Does it make sense to refinance?

Refinancing to get a lower rate is a great idea—as long as you take all factors into consideration to ensure you actually save money.

The first thing to consider is how much it costs to refinance. Sure, you’ll see “no cost” refinances advertised, but rarely is this actually true.

Refinancing usually involves closing costs, title insurance, legal fees, appraisal fees, taxes and transfer fees.

“No cost” usually means “no-out-of-pocket-cost”.

In that case, closing costs are either added to the loan balance so you pay interest on them, or your interest rate is higher to cover closing costs.

You may also have to pay a prepayment penalty to get out of your existing mortgage.

Some lenders give you the choice of paying lower closing costs in return for a slightly higher interest rate.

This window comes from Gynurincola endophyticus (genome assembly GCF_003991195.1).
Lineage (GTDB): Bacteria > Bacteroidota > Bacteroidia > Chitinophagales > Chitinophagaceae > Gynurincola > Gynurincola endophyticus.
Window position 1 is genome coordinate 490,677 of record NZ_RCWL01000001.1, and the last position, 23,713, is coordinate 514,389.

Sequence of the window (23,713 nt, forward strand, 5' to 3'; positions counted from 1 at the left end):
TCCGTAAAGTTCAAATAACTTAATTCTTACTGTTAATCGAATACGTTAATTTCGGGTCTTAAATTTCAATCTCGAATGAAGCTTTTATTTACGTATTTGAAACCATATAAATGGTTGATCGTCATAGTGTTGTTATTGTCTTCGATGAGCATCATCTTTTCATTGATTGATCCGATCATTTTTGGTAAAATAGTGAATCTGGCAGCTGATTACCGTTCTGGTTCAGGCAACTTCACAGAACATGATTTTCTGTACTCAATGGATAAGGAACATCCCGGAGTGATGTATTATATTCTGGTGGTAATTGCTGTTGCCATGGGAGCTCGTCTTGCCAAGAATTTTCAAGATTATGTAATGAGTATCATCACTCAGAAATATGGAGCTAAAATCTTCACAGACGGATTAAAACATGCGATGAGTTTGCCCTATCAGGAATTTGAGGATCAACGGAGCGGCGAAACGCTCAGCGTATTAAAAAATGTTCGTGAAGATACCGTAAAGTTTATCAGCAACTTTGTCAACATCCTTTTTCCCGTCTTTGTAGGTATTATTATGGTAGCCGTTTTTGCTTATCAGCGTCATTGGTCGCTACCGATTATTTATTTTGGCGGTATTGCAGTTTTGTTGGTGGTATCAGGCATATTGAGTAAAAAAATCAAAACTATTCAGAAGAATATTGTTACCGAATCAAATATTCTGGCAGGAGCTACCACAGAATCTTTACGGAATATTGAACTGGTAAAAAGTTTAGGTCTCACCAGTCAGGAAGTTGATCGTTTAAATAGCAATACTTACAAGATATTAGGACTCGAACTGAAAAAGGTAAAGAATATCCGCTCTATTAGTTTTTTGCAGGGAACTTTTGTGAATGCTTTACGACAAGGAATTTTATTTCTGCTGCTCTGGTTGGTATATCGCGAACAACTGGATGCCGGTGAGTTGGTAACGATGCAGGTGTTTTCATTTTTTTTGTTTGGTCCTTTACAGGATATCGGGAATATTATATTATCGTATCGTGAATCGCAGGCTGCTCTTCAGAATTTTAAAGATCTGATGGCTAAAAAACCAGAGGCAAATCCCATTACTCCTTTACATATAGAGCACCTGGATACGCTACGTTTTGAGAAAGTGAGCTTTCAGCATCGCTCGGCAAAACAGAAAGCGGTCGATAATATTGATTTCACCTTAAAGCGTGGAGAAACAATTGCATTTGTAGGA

For instance, if you pay $2,000 to close, your rate may be 5.5%. But if you pay $3,000 to close, your rate may be 5.25%.

Another thing to consider is how long you’re going to be in your house. If you’re planning to move in two years, refinancing may cost more than it’s worth—unless you’re going from a very high rate to a much lower one.

Of course, if you can find a true “no-cost” refinance (where you pay no money upfront and your rate and balance don’t increase to cover closing costs), you’ll save money even if your interest rate is lowered by a tiny amount.

One way to maximize the savings from refinancing is to keep your monthly payments the same.

That way, the amount you save in interest will go directly toward principal so you pay off your home faster.

Obviously, there are a lot of factors that can affect your refinancing decision.

The only way to know for sure if you’ll save money is to have an analysis done of your specific situation.

To take advantage of this free service, call us today!

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